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The Bottom Line
Should you see it?
Much more than an a capella You Got Served, Pitch Perfect blends its musical numbers with absurd comedy while taking jabs at the genre it's a part of.
So going into Pitch Perfect, I had low expectations. The marketing and trailer make the film look like another You Got Served or Step Up. The brashness and obnoxious swagger filled my heart with glorious contempt. But, Pitch Perfect is much more. It's not a musical with humor, it's a comedy with music mixed in.
The opening scene is a national competition between two a capella teams from the same school. The boys impress (as usual we learn) and the girls (and this is where I was won over) lose when one of them projectile vomits like little Regan in The Exorcist all over the front row. "Vomit" isn't even the right word. She erupts, like a beautiful, dolled up Vesuvius.
Pitch Perfect is less You Got Served and more Hamlet 2. Yes, there is singing... a lot, but the film is gloriously self-aware of its own ridiculous premise and thus, very funny. Any overwrought singing or butthurt emo sequences are fully redeemed by a great script carried out by some seriously funny women, namely Rebel Wilson and the always likable Anna Kendrick.
Hamlet 2 is a criminally underrated comedy that actually has real things to say about religion. Pitch Perfect is much fluffier. There aren't any issues at stake as there (reportedly) are on Glee and the film says as much. Kendrick plays Beca, a social misfit who's being forced to attend her professor father's college despite her yearning to produce music in L.A. Her dad makes her a deal: Try to fit in for a year and he'll bankroll her trip to SoCal if she can't take it.
So Beca joins the Bellas who are led by the puke girl: overachieving control-freak Aubrey (Anna Camp) and sweet confident Chloe (Brittany Snow), who learns Beca has talent by busting in on her singing in the shower. The Bellas are disgraced by last year's puke incident and Aubrey makes it her mission to redeem her group and herself by making it back to the a capella finals at Lincoln Center.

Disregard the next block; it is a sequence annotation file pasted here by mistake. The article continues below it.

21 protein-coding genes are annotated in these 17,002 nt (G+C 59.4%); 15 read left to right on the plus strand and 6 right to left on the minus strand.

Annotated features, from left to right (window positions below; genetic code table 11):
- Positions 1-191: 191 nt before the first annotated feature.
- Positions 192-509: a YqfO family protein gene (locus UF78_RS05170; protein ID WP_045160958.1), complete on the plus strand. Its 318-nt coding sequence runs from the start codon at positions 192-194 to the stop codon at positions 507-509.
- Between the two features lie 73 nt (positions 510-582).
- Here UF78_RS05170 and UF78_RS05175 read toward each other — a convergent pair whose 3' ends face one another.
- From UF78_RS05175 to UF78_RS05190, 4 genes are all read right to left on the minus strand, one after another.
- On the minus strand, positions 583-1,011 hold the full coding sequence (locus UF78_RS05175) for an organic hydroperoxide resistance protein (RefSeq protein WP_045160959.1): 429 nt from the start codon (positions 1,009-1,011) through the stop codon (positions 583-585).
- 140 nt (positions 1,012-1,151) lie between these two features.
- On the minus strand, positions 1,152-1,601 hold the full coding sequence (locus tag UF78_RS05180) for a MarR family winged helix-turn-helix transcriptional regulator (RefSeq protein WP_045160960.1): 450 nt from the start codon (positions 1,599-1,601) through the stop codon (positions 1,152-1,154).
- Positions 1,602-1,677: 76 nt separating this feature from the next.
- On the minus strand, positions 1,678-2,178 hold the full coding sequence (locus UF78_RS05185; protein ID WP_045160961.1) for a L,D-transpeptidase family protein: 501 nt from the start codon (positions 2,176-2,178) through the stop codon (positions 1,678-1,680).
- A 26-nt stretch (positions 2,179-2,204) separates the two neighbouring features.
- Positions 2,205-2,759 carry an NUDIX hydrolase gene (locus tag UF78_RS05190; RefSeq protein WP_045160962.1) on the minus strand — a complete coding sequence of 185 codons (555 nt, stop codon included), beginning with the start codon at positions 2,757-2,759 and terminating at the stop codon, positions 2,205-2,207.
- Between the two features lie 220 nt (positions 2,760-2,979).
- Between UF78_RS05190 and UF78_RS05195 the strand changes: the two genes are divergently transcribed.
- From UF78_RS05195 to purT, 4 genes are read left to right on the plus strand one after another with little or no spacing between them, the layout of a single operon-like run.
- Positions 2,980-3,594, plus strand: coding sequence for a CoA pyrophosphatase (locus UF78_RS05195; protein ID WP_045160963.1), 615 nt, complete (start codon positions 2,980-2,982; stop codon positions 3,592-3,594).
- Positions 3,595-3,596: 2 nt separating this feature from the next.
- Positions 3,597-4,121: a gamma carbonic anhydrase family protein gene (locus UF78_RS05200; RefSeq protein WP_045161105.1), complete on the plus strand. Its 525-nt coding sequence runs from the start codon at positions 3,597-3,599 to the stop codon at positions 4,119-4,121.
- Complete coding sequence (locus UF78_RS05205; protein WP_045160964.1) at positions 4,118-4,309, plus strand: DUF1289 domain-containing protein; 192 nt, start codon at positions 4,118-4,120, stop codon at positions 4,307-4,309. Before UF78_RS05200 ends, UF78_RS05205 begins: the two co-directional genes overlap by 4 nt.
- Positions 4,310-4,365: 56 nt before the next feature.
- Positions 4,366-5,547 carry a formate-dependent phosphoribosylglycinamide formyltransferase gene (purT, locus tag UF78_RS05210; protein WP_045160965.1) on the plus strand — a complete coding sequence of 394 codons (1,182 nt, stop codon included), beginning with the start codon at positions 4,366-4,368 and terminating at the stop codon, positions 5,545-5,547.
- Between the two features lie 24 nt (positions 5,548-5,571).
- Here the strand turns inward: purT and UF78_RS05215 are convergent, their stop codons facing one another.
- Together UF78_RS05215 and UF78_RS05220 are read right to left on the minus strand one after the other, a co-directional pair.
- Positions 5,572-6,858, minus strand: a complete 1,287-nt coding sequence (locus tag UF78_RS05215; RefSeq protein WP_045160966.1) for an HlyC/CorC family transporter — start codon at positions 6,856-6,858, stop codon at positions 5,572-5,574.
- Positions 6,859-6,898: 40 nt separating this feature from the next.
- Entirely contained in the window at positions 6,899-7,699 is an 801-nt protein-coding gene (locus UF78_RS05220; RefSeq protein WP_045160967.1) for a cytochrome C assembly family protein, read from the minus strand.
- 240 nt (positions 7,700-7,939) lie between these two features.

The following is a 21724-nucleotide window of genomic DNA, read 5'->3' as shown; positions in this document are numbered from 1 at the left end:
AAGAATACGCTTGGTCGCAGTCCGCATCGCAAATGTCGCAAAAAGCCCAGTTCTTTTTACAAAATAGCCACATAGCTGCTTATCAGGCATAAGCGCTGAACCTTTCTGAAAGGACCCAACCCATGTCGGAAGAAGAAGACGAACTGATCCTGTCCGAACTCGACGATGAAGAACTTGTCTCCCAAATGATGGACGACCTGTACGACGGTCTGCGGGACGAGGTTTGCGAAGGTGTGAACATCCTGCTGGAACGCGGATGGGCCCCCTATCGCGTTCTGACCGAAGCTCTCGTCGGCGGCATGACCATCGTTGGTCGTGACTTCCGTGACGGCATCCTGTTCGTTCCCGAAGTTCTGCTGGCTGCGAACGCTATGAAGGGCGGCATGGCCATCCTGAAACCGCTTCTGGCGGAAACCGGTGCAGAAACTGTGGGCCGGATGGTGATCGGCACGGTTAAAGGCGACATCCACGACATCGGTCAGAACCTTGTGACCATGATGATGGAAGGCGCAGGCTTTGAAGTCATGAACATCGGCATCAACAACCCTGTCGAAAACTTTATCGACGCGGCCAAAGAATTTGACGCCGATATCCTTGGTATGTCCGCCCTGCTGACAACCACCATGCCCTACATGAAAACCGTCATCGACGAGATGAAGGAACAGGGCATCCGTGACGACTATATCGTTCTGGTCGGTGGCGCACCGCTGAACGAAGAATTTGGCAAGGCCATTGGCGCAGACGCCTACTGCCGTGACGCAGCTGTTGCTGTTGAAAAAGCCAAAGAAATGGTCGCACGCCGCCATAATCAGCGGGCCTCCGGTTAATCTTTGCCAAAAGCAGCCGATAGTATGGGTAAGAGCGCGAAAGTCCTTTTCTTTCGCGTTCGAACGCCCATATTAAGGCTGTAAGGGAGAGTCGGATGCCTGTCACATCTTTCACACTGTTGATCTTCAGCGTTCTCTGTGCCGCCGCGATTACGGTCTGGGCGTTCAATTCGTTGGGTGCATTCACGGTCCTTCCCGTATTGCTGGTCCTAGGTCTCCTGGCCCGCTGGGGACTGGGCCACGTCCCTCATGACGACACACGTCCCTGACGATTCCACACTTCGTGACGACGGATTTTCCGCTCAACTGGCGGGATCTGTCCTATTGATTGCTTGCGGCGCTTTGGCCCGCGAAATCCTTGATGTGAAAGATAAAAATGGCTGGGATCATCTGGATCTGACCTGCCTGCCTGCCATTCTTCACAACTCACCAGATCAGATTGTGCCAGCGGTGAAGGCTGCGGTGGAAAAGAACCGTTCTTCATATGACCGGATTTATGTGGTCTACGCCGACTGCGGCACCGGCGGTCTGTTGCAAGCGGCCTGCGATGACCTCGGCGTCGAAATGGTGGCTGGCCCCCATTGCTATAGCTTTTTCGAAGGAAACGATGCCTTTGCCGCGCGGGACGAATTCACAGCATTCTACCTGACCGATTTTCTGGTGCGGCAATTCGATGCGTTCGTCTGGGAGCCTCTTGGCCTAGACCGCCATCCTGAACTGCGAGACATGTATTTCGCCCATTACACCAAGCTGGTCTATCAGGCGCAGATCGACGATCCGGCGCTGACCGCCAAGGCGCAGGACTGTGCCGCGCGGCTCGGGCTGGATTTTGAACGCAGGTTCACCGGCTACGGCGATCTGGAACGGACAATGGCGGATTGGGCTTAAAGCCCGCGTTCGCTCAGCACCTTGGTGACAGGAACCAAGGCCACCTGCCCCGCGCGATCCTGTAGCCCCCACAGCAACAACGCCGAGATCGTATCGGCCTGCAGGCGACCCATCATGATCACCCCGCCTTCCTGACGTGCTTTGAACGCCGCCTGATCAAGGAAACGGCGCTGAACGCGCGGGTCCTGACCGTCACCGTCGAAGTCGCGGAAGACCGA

Tryouts are shown during a fantastic montage that introduces all the new girls: the tough lesbian, the quiet Asian girl, the slut, and "Fat Amy" who Wilson plays with such life and charm, she steals every scene easily. Asked incredulously by Aubrey, "You call yourself 'Fat Amy?'" She replies, "Yeah, so twig bitches like you don't do it behind my back."
Beca's love interest comes in the form of Hamlet 2's very own Skyler Astin. He plays Jesse, a freshman on the rival boys' a capella group. Aubrey has forbidden any Bella to sleep with a rival so Beca and Jesse have a star-crossed lover thing going and it causes conflict later on.
While Glee fans will love the singing and cover songs, the rest of us can enjoy Pitch Perfect's surprising humor. Astin showed in Hamlet 2 he's particularly adept at playing a wholly sarcastic character (he played Laertes as bicurious), and he does the same thing in Pitch Perfect. He adds a level of charm to the performance that rounds out the character, but he's best when he's goofing off.
The stars of the film are the Bellas themselves. Wilson rules as Fat Amy but she's not alone. Ester Dean brings some creepy lesbian humor as Cynthia Rose, "accidentally" pawing the hot girl's ass during one scene. And, the film's biggest surprise, young comedian Hana Mae Lee, she of the kabuki features, gives a subtlely shocking performance as Lilly, the quiet Asian girl who whispers non sequiturs like "I ate my twin in the womb." It's insanely funny.
Director Jason Moore uses close ups when Lilly speaks so the audience is in on the joke while the girls all look at each other complaining they can't hear her. A smart touch for a first time feature filmmaker. Kay Cannon's script, based on Mickey Rapkin's book, is the real secret of Pitch Perfect's success, however. She has a killer sense of humor likely enhanced from her work with Tina Fey on 30 Rock and Baby Mama. She's a writer to watch.
Pitch Perfect adds some credibility in the form of Elizabeth Banks and John Michael Higgins who commentate during the competition scenes. The formula is tired, but it works here as the two trade barbs and act repulsed at what the other says. The humor, as a whole, is filthy and fits right in amongst the Bridesmaids and Friends with Kids-type films of the past few years. Women have caught up to the men in the gross-out humor department, and finally, all's right in the world.
See more photos of Anna Kendrick here: